I know that basswood is overkill for the usual plug making material, but I had heard that it was a good carving wood and wanted to try it out. I've used balsa in the past for making plugs and I found it too easy to carve and sand more than I intended, which left me having to fill in low spots.
(The drawing above the planks was a previous project that I still had on my bench.)
A change that I made to the published plans was to extend the fuselage pod forward by 1 1/2 inches.
I had two reasons for doing this:
- I prefer a slightly longer nose for aesthetic reasons.
- I think I'll need a longer arm forward since I doubt my tail sections will be as light as specified.
You'll notice in the picture the longer nose and that the plug planks are sized for that length.
By using two planks in the shaping of my plug, I bypassed the normal splitter board when making the mold. After the plug was shaped the two halves were separated and placed flat on a board, thereby allowing me to lay-up both mold halves at the same time.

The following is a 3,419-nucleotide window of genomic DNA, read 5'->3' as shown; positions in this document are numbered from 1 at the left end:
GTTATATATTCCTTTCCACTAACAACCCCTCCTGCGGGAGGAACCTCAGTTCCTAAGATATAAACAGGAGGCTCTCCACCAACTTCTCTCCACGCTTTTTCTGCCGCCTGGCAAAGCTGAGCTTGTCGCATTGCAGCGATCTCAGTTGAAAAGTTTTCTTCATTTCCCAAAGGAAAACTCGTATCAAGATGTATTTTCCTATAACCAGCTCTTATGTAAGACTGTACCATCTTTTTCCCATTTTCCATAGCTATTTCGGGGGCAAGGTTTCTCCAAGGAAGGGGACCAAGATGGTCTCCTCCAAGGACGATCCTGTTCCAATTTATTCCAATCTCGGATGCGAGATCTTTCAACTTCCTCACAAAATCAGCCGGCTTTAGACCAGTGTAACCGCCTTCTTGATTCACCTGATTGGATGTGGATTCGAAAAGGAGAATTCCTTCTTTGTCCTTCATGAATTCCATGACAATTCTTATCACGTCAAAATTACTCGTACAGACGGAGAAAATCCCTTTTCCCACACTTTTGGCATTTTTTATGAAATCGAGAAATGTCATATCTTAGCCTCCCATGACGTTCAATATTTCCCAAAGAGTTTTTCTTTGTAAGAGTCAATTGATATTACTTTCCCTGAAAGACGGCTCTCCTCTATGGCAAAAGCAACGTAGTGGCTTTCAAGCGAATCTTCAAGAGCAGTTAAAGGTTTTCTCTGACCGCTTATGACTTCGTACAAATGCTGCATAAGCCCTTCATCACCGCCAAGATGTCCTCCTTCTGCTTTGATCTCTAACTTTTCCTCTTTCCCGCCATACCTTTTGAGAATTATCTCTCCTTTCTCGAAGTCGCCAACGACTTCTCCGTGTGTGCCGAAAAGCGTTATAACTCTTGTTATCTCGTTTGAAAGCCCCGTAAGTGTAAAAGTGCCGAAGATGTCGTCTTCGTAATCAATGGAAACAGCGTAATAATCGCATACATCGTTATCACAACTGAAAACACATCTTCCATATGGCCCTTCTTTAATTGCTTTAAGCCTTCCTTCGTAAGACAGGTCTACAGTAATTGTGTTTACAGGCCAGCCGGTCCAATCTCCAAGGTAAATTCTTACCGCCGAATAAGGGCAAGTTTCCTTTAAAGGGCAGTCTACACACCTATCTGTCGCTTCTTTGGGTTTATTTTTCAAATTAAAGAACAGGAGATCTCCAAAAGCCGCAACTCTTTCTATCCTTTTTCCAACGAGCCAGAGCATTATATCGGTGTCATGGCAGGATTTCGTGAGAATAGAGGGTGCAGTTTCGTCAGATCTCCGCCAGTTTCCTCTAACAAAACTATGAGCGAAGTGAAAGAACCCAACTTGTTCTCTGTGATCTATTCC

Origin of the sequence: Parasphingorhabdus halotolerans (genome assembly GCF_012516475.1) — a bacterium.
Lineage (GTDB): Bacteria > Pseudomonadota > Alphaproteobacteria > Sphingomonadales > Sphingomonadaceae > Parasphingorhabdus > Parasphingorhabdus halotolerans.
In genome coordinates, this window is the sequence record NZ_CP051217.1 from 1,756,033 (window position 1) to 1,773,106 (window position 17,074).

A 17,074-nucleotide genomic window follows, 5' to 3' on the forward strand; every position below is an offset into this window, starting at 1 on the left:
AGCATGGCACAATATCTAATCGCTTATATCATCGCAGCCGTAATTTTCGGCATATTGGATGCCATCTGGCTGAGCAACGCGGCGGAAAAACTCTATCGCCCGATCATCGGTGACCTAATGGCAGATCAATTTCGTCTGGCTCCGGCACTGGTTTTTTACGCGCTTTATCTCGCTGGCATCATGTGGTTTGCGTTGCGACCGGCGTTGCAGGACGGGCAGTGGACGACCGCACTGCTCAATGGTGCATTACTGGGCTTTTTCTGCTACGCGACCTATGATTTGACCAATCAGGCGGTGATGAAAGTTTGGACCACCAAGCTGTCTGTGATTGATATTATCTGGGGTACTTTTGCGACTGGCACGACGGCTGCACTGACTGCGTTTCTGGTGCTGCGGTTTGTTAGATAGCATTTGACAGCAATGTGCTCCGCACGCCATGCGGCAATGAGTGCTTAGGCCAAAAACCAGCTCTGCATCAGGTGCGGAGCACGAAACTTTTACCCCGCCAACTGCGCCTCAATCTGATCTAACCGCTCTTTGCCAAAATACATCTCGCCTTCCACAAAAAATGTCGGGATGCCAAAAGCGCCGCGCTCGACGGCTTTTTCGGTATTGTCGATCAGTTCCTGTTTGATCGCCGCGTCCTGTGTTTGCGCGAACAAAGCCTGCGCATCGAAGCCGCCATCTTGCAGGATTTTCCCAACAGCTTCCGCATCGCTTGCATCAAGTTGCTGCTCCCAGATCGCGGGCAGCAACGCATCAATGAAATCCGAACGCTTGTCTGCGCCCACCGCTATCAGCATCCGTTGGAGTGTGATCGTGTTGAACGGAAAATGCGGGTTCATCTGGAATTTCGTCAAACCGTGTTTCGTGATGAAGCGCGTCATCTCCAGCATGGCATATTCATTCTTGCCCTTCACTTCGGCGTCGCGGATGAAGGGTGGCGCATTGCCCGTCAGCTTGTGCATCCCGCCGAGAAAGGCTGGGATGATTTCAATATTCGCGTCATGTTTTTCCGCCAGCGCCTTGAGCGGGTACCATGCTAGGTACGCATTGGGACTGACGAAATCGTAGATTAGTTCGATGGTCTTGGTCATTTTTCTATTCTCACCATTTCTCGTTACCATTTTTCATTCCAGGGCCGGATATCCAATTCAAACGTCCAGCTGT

In this picture I was trueing up the mating surfaces so that the joint between the halves would be spot-on.
I worked on the nose section first, allowing me to secure the plug with clamps via the square aft end.
The round shape was achieved by using a "shoe-shining" technique with 80 grit sandpaper. I draped a full-size sheet of sandpaper over the plug and using a shoe-shining motion alternately drew the sandpaper over the plug in a 180 degree arc. The resulting shape was everything I could have hoped for.
I left the sawdust on this picture so it would look "in process", but I'm afraid the end result is that it only looks like I'm sanding foam...
With the nose section shaped, I began work on the wing-saddle.
Here again, careful chisel and sanding work was used to get the shape desired. The same shoe-shining technique was used to round the underside of the wing-saddle so that it matches the nose in its shape.
A template of the wing-root rib was made to guide the final shaping of the wing saddle.
Consideration was given to rounding any sharp edges, so that the glass would be able to follow the contours.
Looking at the fuse plug from the side, the lengthened nose section is evident.
You can also note the two plug halves easily by the difference in wood color and grain. This difference in the wood also meant the halves had different hardnesses which made shaping more difficult given the differing wood-removal rate of each half.
The final steps for plug preparation were to polish-sand it using progressively finer grid paper. First 120, then 220 and finally 400 grit was used.